For McCarley, who was the head professional at Prestwick Country Club in Myrtle Beach and at the former University Club in Blythewood before returning home to Camden, this is the first time one of his facilities has undergone an undertaking such as this. McCarley said he is in new territory with this project.
“It has been a very educational experience for me in going out there and working with Chris,” McCarley said. “This is my first experience with a golf course which is under construction. It is a big-time learning experience in watching what they are doing.
“Chris Spence is the best in the business and we’re fortunate to have him. We’re not taking any shortcuts with what we’re doing; that’s how much we think of our golf course here. I’ve learned a lot from this.”
While giving a tour of the course, McCarley pointed out work being performed as new bunkers are added to the fifth and seventh holes, the latter which will return to being a par 5 after being played at a par 4 for several years. On the back side, the 14th hole -- which runs parallel to the railroad tracks which separates the 13th and 14th holes -- will return to being a long par 4, like it was for more than 50 years. This will make the closing string of holes challenging to clubs members and tournament players alike.
 “Fourteen, 15, 16, 17 and 18 are picking up about 30 yards, as well,” McCarley said. “Our home stretch will be known as a very difficult stretch, which is what you want, especially when you are trying to hold championship tournaments, which is what we’re doing.”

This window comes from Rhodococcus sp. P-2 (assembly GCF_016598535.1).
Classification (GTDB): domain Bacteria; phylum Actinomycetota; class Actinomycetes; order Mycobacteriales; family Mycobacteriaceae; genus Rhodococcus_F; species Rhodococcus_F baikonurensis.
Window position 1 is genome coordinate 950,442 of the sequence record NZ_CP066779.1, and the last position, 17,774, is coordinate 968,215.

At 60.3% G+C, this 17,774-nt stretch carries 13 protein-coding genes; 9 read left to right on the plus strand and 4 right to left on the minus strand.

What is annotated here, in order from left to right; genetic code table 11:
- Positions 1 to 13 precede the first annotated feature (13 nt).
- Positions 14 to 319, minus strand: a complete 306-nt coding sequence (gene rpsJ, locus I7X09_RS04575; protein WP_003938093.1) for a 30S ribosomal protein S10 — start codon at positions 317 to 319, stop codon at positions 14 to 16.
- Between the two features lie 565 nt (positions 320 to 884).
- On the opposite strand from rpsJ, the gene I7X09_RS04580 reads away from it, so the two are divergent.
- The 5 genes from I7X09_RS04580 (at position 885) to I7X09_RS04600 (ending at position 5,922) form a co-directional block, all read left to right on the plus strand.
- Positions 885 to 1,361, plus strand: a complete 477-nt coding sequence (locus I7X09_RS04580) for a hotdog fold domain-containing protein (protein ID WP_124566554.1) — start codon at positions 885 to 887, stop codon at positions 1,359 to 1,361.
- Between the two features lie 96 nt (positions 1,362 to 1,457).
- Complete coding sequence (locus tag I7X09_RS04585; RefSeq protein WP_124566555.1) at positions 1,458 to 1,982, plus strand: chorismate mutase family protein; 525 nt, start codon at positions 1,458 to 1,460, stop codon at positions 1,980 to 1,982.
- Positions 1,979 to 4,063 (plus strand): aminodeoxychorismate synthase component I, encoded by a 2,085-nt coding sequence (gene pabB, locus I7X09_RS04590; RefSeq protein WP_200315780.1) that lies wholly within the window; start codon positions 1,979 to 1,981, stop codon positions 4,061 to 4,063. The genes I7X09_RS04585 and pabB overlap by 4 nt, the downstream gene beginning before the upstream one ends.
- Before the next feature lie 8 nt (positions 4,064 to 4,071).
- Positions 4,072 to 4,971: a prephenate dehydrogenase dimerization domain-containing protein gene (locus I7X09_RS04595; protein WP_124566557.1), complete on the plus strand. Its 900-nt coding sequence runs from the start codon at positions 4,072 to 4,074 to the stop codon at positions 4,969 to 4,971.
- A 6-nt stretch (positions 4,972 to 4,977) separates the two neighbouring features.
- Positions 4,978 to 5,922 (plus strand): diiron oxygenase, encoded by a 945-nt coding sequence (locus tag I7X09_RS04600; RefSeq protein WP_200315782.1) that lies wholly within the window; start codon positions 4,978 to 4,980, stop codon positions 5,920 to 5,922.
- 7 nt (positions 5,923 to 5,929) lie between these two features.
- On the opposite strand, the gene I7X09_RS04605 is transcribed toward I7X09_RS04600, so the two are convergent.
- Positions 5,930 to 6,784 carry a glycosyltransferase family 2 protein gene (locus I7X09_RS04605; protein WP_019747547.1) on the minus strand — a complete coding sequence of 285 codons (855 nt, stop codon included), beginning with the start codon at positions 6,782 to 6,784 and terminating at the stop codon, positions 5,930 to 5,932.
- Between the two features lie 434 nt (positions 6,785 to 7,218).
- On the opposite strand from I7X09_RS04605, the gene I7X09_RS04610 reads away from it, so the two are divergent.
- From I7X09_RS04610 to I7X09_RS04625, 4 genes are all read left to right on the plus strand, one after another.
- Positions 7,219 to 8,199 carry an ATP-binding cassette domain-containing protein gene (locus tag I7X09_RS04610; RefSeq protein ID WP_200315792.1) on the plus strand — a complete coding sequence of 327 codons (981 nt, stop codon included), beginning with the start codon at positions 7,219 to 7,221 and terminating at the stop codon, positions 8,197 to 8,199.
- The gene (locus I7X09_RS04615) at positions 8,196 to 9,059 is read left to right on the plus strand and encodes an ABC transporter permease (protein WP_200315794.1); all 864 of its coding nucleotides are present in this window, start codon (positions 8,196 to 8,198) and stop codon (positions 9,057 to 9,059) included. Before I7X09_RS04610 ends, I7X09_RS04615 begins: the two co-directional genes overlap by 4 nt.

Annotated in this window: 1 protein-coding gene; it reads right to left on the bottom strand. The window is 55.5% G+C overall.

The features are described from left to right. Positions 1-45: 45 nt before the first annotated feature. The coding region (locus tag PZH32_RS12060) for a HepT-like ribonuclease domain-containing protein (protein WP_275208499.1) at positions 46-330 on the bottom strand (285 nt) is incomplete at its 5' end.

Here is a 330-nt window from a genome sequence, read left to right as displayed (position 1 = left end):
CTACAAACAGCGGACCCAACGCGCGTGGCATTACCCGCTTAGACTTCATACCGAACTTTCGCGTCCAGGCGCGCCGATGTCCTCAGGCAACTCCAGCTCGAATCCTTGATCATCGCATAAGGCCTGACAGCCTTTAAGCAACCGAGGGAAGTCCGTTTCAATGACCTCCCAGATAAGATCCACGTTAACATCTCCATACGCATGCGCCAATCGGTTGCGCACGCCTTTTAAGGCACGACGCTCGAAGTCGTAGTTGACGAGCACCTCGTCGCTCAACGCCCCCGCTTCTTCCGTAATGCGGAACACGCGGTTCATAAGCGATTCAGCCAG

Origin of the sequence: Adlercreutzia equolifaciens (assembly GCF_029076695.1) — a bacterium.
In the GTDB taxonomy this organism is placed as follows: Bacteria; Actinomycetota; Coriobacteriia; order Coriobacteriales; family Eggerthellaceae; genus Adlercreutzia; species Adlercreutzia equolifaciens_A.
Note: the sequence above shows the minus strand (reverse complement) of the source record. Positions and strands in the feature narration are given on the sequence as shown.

Nearly all the funding for the improvements to the course have come from private donations from the members, most notably, McCarley said, Max Wood. It was Wood, McCarley said, who helped get the ball rolling on the improvements to the course.
“Our members take a lot of pride in the course. I can’t say enough good things about our members,” said McCarley, whose late father, Joe, was a longtime club member and a club champion.
“Our membership is very excited. Of course, they are champing at the bit for the course to re-open.”
With grass slated to be laid down this week, McCarley said the countdown to the re-opening of the course is within sight. And, while some might think that with the course under renovation it would allow a head professional to take an extended busman’s holiday away from the club, nothing would be farther from the truth.
McCarley said he is on the course nearly every day checking on the progress of the work. Inside his office, the former Camden Bulldog standout and two-time University of South Carolina golf captain is using this “down” time to tend to business matters, giving lessons at the driving range while also making calls to nearby courses in order to set up tee times for CCC members.
Once the course re-opens in August, McCarley said he expects to get back into his normal routine, but it may not exactly be business as usual in what are usually the dog days of summer.
“This place will be hopping that first day we re-open,” he said with a smile.
“I’ve talked to a lot of our members and even the ones who have gotten to where they haven’t been playing much golf; I think this is going to rejuvenate them. Hopefully, this will really stimulate things at the club and get things going up here.”